With Ecological Marine Adventures camps and classes, Taylor and Amber Maready provide fun outdoor experiences while instilling a sense of environmental hope in the next generation.
If all of the trees on planet Earth were cut down today, the ocean would generate enough oxygen for us. It’s estimated that up to 85% of the oxygen on Earth is generated by phytoplankton from Mother Ocean. Taylor Maready tells me this while crossing the beach near the Surf City Ocean Pier to check in on a group of Aquarium Apprentices, one of several week-long camps offered by Ecological Marine Adventures (EMA).
At the water’s edge, a group of campers bends over a seine of wriggling ocean creatures as the instructor holds up a tiny fish, a mullet, that flips and flops to their amusement. The questions fly as students begin their field work. During the week at camp, they learn tank and water care, data collection, preparing and feeding animals, and animal care and handling.
Maready and his wife, Amber, owners of the ocean conservation business for five years, follow this philosophy: “Teach people to love the ocean, because if they love it, they will take care of it.”
Based in Surf City, EMA offers camps for all ages, scuba camp, classes, parents’ nights out, birthday parties, school field trips, guided ghost crab hunts and more. In addition to camps and classes, EMA has an education center with a small touch tank aquarium with a stingray and urchins and a reptile room. In summer they may see 100 visitors a day, with another 75 students in camps and classes on any given day, Maready says.
“Our camps, classes and everything we do at EMA teaches ocean conservation and the importance of the individual,” Maready says. “Our message is of hope and a bright future. Yes, we have a lot of cleaning to better our ocean, but we fully, 100% believe that we, as incredible human beings, can make that happen.”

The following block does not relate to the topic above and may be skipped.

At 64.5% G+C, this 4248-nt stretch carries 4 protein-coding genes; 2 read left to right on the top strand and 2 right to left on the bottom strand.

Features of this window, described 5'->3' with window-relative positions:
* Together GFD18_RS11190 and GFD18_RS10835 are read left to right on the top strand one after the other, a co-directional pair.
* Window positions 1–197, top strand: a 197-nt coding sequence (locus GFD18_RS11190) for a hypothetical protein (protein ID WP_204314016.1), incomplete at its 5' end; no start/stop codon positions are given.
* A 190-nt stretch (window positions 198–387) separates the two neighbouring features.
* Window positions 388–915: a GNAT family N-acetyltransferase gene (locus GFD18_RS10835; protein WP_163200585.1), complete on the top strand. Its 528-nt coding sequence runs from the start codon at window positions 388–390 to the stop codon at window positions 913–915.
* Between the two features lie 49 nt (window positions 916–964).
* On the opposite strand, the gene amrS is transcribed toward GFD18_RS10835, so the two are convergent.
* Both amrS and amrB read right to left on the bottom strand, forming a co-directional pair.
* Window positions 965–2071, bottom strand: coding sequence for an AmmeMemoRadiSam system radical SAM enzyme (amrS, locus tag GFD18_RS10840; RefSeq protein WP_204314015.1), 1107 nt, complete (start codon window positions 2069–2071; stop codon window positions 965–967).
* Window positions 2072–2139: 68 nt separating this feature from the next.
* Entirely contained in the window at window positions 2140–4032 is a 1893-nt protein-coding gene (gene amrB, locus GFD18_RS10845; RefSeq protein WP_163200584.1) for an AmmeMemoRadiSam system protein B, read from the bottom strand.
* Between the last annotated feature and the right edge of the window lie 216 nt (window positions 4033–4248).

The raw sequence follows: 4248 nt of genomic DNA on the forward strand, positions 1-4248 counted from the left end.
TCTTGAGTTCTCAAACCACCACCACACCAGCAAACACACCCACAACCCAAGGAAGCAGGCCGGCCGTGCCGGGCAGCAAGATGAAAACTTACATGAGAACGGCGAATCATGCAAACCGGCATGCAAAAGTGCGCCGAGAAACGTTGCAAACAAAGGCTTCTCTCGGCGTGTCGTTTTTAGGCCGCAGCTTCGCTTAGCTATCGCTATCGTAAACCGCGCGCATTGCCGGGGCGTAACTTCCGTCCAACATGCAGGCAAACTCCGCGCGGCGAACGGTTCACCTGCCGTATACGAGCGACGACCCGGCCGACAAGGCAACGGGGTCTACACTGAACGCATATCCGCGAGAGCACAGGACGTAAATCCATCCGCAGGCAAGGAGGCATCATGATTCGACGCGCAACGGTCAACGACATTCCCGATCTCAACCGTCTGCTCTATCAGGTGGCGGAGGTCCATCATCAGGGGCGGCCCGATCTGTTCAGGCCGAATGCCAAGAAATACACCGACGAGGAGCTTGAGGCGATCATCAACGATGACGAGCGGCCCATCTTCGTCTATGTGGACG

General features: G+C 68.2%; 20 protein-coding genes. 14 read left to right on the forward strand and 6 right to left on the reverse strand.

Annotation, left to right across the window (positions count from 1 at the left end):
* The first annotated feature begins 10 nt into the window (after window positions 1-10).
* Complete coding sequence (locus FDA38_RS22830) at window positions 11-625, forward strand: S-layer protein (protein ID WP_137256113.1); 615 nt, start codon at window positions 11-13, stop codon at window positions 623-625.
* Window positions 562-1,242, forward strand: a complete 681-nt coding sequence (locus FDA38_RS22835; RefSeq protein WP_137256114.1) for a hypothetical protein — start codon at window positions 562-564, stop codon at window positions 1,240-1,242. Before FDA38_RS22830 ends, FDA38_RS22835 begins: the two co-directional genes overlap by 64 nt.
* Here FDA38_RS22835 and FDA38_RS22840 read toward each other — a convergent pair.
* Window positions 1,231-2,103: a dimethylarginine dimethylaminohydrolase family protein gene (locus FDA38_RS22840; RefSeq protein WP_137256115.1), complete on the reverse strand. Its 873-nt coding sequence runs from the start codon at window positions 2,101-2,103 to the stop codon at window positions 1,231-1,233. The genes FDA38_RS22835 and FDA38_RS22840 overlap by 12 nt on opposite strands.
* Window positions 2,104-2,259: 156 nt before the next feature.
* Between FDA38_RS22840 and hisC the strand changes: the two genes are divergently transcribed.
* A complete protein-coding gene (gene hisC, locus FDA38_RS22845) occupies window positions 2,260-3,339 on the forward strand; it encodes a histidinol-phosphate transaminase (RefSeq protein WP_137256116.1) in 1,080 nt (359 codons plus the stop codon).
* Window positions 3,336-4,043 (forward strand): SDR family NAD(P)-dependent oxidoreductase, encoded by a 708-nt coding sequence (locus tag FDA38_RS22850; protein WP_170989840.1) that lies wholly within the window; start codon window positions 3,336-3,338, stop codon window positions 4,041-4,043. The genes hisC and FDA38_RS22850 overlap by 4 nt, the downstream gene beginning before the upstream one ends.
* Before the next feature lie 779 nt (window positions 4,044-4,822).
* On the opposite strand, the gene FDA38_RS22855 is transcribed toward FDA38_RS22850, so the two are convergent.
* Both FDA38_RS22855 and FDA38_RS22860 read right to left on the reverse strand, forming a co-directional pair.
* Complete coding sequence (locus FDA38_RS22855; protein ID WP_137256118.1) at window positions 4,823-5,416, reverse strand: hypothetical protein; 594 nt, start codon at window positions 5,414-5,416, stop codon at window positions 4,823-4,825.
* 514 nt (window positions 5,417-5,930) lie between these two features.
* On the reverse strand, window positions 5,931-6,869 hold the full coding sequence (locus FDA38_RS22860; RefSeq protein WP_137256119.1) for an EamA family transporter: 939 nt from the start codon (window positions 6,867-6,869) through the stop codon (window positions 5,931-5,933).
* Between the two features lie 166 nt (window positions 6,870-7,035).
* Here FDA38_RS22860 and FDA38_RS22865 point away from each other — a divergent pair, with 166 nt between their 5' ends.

A Hampstead native and avid surfer, Maready joined his good friend Kathleen Murphy a decade ago when she started with a tent on the beach at Topsail Beach to teach kids about the ocean.
“I came on board to help her with the surfing portion of a Surf and Science class and fell in love with her program,” Maready says. “Fast forward, and Kathleen decided to move in a different direction and sold EMA to the Town of Surf City. Around that time, my wife and I were expecting our first kid and moved back from our travels in Nicaragua. I got a call asking if I wanted to run EMA. About a year later, we had visions and ideas of what could happen with EMA, made an offer to purchase it from the town and have been working our dream job ever since.”
Maready saw a bit of the world before returning to Topsail Island.
“I started traveling around at 18 years old,” he says. “I ran eco-tourism businesses, surf camps and even fancy hotels. Everything I did revolved around the ocean. I’ve tagged sharks with scientific research companies, scuba dived in incredible places and surfed oceans all over the world. I was eventually able to get some education from Cape Fear Community College with their Marine Technology program, which I highly recommend.”
The Mareadys previously had an ecotourism standup paddleboarding company and a yoga mat protector company and now they own Ecological Marine Adventures and North Shore Juice with the Pasquantonio brothers and run a nonprofit called Tides of Hope.
North Shore Juice is a juice bar/smoothie shop in Surf City that shares a similar vision with EMA while offering healthy and delicious treats and making the smallest footprint possible on the environment.
Tides of Hope teaches ocean conservation to those who can’t get to the oceans. “We do outreach for schools, teach ocean conservation and have a sea turtle project in Nicaragua,” Maready says.
Maready loves the career and the lifestyle he and Amber have created for themselves.